Don’t Get Poked by Spear Phishing Attacks: Learn Hacking Methods
These phishing scams attempt to steal your sensitive data, but what happens when they're so realistic they seem tailored directly to you?
You may have heard the term before – phishing – when a hacker attempts to trick someone into giving up personal information. It’s a scam that relies entirely on playing into our sense of trust and awareness. Phishing continues to be one of the most substantial online threats in 2018, and occurrences are growing at an alarming rate. But, what happens when attacks are so personalized they are impossible to tell real from fake?
Increased personalization is the goal of spear phishing attacks. Instead of sending out a collection of mass messages or spoofing an online campaign for stealing waves of user data, spear phishing is aimed at a specific target, which sounds unsettling. Such is the tip of a spear, sharpened and directly aimed at one fish in the pond. But how are these attacks carried out and who is at risk?
Open Season for Spear Phishing
Spear phishing attacks are launched against a targeted individual or organization. When a business has been selected as the target, the hacker is looking to obtain industry secrets or put themselves in a position of financial gain.
The attack itself may start with a low-level employee: the hacker takes time to learn a bit about the person and their position. After their research is complete, the hacker sends a phishing email to coax confidential information or sensitive data, such as passwords, out of the individual.
Different from a standard phishing attack, a spear phishing email will address you by name and may claim to be from an internal department you’re accustomed to dealing with. For example, fake email may claim to be your colleague from IT asking that you confirm your information for the system. The dangerous aspect of spear attacks is how personalized they, customized for you — the hacker’s target.
Always double check the email address in the ‘from’ field. Does it truly originate from within your company or is the email address similar enough, but not quite right? The best defense in the workplace is to stay vigilant and notice where emails are actually coming from. Also, take a moment to have a discussion all the departments you work with, so you know what types of information they will never ask.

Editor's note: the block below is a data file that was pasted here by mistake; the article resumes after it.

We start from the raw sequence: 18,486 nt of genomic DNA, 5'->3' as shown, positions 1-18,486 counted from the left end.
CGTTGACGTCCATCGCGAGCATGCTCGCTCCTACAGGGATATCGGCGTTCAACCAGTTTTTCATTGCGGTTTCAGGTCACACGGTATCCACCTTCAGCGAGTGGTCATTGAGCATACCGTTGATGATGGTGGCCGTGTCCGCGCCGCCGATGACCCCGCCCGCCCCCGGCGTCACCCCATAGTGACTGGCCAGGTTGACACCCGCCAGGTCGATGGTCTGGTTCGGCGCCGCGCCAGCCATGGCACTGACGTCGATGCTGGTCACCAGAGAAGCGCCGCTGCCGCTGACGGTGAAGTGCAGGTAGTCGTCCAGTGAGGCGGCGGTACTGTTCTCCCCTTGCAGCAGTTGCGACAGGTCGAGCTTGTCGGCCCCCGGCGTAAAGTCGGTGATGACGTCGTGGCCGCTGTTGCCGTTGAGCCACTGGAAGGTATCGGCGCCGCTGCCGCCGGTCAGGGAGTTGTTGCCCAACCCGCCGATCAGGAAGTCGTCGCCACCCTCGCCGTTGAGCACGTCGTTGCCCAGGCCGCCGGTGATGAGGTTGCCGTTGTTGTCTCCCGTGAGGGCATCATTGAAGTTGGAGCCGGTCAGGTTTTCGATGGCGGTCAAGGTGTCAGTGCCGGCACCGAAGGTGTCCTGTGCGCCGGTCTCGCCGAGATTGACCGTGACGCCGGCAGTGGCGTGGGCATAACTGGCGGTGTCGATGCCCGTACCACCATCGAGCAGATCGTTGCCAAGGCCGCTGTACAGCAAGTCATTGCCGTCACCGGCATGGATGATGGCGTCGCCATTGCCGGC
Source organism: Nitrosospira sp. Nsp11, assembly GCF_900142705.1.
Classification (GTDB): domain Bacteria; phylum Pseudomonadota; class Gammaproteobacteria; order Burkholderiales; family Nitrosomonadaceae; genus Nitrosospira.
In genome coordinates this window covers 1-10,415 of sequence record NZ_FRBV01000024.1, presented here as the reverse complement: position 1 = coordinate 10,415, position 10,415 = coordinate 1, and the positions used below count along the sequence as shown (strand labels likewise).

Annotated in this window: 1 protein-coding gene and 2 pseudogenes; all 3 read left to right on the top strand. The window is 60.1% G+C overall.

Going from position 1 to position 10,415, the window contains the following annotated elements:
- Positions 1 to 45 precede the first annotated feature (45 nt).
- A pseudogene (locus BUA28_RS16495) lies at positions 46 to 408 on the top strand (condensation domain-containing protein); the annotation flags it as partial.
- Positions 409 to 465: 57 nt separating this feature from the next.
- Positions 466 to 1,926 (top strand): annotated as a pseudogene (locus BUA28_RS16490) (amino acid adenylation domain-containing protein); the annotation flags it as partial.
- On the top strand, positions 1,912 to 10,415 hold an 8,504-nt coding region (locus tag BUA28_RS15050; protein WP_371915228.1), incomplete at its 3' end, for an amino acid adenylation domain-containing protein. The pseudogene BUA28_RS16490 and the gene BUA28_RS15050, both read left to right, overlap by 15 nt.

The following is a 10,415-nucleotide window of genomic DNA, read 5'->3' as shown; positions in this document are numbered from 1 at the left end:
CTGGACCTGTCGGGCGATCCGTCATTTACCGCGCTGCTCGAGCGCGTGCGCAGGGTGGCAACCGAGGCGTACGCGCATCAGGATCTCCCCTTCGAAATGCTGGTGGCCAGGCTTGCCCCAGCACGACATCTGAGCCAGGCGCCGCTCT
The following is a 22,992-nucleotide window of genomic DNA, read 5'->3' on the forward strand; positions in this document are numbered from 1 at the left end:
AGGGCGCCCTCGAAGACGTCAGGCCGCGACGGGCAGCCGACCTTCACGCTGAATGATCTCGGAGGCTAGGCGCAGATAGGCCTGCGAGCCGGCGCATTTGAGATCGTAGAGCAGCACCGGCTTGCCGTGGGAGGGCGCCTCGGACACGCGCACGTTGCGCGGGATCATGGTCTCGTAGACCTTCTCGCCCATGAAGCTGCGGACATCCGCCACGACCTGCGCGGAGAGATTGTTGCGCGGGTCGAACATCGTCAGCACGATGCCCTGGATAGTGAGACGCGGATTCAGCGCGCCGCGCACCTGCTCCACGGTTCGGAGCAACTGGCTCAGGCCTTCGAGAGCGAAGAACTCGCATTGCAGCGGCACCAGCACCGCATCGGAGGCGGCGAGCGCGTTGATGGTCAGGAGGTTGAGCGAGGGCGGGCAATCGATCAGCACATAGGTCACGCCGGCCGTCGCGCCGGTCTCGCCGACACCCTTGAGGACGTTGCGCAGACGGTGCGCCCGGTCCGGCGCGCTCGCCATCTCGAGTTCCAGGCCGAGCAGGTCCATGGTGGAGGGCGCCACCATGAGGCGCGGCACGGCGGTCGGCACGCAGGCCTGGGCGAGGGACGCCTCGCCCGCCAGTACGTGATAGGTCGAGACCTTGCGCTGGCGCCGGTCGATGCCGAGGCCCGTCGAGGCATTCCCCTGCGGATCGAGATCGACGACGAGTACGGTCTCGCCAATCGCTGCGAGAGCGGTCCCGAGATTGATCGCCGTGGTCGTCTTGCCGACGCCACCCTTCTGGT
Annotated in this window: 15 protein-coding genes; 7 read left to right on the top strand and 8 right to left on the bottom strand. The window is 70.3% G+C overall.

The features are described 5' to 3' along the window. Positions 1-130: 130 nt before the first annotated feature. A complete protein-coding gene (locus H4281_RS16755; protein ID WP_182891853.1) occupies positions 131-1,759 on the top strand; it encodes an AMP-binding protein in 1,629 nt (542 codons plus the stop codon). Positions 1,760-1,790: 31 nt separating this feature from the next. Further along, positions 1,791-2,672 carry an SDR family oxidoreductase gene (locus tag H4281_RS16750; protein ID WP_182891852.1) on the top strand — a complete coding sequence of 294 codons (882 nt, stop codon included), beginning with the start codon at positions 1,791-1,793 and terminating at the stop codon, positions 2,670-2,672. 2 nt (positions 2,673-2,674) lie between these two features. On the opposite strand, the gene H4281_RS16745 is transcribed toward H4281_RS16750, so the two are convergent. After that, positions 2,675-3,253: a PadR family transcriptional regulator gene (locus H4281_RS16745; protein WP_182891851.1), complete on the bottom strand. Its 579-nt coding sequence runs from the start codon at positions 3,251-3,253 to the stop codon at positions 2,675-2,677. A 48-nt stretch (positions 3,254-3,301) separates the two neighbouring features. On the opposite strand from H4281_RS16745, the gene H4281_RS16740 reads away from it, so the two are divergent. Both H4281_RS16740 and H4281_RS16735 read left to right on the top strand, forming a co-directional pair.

Targets Go Beyond Businesses
You don’t need to be an employee or a corporate CEO to be the target of a spear phishing attack. You may be unaware of the sensitive information stored on your personal devices and assume you aren’t a worthy target of these types of attacks. Uh, not so.
When it comes to regular people, spear phishing is more efficient than regular attacks. An attacker may obtain specific information about you such as your name, where you bank, and the contacts you trust. Are you friendly with your local banking repr? Now the hacker also knows this and can create a personalized phishing email that’s aimed at stealing your account details. What’s unsettling is it seems trustworthy – the email addresses you by name, it’s signed by your banking rep, and they even know some of your details.
One way to get started on securing your Android phone is to download a robust antivirus app such as dfndr security, which has an advanced anti-hacking feature. With the ability to alert you of phishing attempts and block potentially malicious links, an app like this can become your line of defense.
Whether you’re on personal or work devices, be sure to check the ‘from’ field of emails to ensure they are originating from an actual trusted source. Basic practices should also be followed like not giving out any personal information or passwords to anyone.